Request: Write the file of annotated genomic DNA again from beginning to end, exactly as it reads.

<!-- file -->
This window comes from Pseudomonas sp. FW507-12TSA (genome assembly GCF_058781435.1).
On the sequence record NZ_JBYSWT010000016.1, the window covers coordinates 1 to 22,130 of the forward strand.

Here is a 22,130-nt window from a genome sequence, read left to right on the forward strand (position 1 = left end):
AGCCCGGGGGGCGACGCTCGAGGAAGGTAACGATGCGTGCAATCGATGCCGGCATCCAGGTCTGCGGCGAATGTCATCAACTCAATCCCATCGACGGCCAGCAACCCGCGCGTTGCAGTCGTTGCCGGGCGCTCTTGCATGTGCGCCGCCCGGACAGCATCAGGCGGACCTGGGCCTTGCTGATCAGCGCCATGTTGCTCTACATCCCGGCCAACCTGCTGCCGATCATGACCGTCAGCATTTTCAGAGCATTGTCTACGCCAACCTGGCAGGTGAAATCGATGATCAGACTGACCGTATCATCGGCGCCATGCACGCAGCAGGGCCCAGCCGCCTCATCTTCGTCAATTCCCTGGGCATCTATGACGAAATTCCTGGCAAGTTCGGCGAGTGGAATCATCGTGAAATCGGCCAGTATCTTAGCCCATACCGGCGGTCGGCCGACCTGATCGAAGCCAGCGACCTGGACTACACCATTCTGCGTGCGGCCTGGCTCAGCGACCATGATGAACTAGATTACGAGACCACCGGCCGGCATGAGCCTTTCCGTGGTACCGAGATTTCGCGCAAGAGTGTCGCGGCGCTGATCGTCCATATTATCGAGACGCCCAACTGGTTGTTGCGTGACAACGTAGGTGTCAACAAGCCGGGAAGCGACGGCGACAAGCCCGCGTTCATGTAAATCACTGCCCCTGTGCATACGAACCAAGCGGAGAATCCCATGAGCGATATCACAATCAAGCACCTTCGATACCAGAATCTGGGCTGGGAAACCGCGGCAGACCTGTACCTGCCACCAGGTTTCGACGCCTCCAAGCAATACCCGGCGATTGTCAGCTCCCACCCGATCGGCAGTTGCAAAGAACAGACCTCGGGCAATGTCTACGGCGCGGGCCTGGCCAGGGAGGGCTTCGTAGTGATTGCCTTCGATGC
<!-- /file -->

This window comes from Pseudomonas sp. FW507-12TSA (genome assembly GCF_058781435.1).
On the sequence record NZ_JBYSWT010000016.1, the window covers coordinates 1 to 22,130 of the forward strand.

Here is a 22,130-nt window from a genome sequence, read left to right on the forward strand (position 1 = left end):
AGCCCGGGGGGCGACGCTCGAGGAAGGTAACGATGCGTGCAATCGATGCCGGCATCCAGGTCTGCGGCGAATGTCATCAACTCAATCCCATCGACGGCCAGCAACCCGCGCGTTGCAGTCGTTGCCGGGCGCTCTTGCATGTGCGCCGCCCGGACAGCATCAGGCGGACCTGGGCCTTGCTGATCAGCGCCATGTTGCTCTACATCCCGGCCAACCTGCTGCCGATCATGACCGTCAGCATTTTCAGAGCATTGTCTACGCCAACCTGGCAGGTGAAATCGATGATCAGACTGACCGTATCATCGGCGCCATGCACGCAGCAGGGCCCAGCCGCCTCATCTTCGTCAATTCCCTGGGCATCTATGACGAAATTCCTGGCAAGTTCGGCGAGTGGAATCATCGTGAAATCGGCCAGTATCTTAGCCCATACCGGCGGTCGGCCGACCTGATCGAAGCCAGCGACCTGGACTACACCATTCTGCGTGCGGCCTGGCTCAGCGACCATGATGAACTAGATTACGAGACCACCGGCCGGCATGAGCCTTTCCGTGGTACCGAGATTTCGCGCAAGAGTGTCGCGGCGCTGATCGTCCATATTATCGAGACGCCCAACTGGTTGTTGCGTGACAACGTAGGTGTCAACAAGCCGGGAAGCGACGGCGACAAGCCCGCGTTCATGTAAATCACTGCCCCTGTGCATACGAACCAAGCGGAGAATCCCATGAGCGATATCACAATCAAGCACCTTCGATACCAGAATCTGGGCTGGGAAACCGCGGCAGACCTGTACCTGCCACCAGGTTTCGACGCCTCCAAGCAATACCCGGCGATTGTCAGCTCCCACCCGATCGGCAGTTGCAAAGAACAGACCTCGGGCAATGTCTACGGCGCGGGCCTGGCCAGGGAGGGCTTCGTAGTGATTGCCTTCGATGC